Battle of the uglies: Who gets the stab?

Miuccia Prada and two versions of Marc Jacobs

Miuccia Prada and two versions of Marc Jacobs

I guess with so much success a little stab won’t hurt them right?

Happy Fashion Month!

The Foreign Girl.

What I’ve Been Doing While You Were Sleeping

My followers keep asking me why my blogging has been so sporadic for the past 3 months or so. The reason behind my inconsistency is because I was traveling for the most part of the summer. Those of you who keep a close eye on my blog saw my “snapshots of London” post, which is one of the many cities I visited throughout the summer. I also visited Paris, where I stayed for a good amount of time since I was doing a Fashion Image Consulting course. I roamed around Istanbul, the south-east of Turkey, Istanbul again, Cannes, Nice, Juan Les Pins and finished off once again in Paris.

However that wasn’t quite the end of it. My summer concluded with me landing a job in New York Fashion Week, working for The Daily Front Row which is Fashion Week’s official publication.

During my job there I got the opportunity to attend Fashion Shows, work for their social media outlets and attend their booth at Fashion’s Night Out. However the coolest part of my job is that I got to HOST the Daily Style Sessions at the Empire Hotel’s rooftop bar. Here are a few snapshots of my glory days this past NYFW.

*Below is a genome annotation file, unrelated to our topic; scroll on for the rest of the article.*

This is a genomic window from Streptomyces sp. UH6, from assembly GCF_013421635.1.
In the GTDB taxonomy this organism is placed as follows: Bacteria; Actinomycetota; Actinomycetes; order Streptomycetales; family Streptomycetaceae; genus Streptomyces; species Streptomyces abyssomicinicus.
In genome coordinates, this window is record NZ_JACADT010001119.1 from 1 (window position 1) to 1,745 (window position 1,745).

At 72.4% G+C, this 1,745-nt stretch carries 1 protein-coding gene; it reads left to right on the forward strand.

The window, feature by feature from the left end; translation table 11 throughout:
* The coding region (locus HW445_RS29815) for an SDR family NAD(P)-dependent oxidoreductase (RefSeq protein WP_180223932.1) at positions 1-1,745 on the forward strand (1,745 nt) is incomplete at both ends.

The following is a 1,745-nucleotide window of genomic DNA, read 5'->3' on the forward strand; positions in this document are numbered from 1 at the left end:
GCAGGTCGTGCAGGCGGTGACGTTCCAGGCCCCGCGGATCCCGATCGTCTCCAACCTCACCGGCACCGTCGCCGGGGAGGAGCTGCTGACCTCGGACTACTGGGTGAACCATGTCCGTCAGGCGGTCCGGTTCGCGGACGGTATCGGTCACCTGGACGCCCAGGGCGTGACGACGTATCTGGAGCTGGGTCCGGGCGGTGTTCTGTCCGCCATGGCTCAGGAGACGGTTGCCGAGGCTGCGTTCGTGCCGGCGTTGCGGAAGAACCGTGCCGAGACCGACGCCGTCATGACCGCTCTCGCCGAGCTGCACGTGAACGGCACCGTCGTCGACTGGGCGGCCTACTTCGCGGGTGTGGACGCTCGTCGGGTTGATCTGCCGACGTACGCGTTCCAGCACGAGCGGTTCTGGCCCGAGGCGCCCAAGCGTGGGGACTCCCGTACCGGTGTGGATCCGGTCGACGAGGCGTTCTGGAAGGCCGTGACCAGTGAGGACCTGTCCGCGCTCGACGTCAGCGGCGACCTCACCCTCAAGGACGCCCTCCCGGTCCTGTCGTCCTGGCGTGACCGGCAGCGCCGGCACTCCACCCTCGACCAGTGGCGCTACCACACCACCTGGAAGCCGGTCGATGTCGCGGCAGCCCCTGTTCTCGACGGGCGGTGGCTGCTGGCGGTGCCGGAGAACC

Empire

Empire Hotel Rooftop View

Lauren Conrad

Lauren Conrad Visits The Daily

Kelly Osbourne

Kelly Osbourne Visits The Daily

Miroslava Duma

Miroslava Duma walking right past me outside of the Jason Wu show

NYFW

Uber Stylish man reading The Daily

Flower children

And yours truly messing around with some of the free gifts they offered at the Style Sessions

The September Wars

September is a very significant month for the fashion industry. It is a month where designers launch their collections for the new season and display them in the multiple fashion weeks that are held in in the big fashion capitals of the world. However September also represents a month when magazines launch their reviews of these shows and their forecasts for the upcoming year’s trend. It is no coincidence that this is every publications thickest issue and also the issue with the most expensive ad space. Most reputable fashion publications compete to outsell the other, and their tactic is very simple: the magazine with the best cover has the best odds of winning this game. Lets see who will be covering the September Issue of your favourite fashion glossy this year.

Glamour: Victoria Beckham.

Elle: Katy Perry

W: Penelope Cruz

Vanity Fair: Jessica Chastain

Vogue: Lady Gaga

Cosmopolitan: Lucy Hale

Harper’s Bazaar: Gwen Stefani

Marie Claire: Miley Cyrus

In Style: Jennifer Lopez.

Let the September wars begin!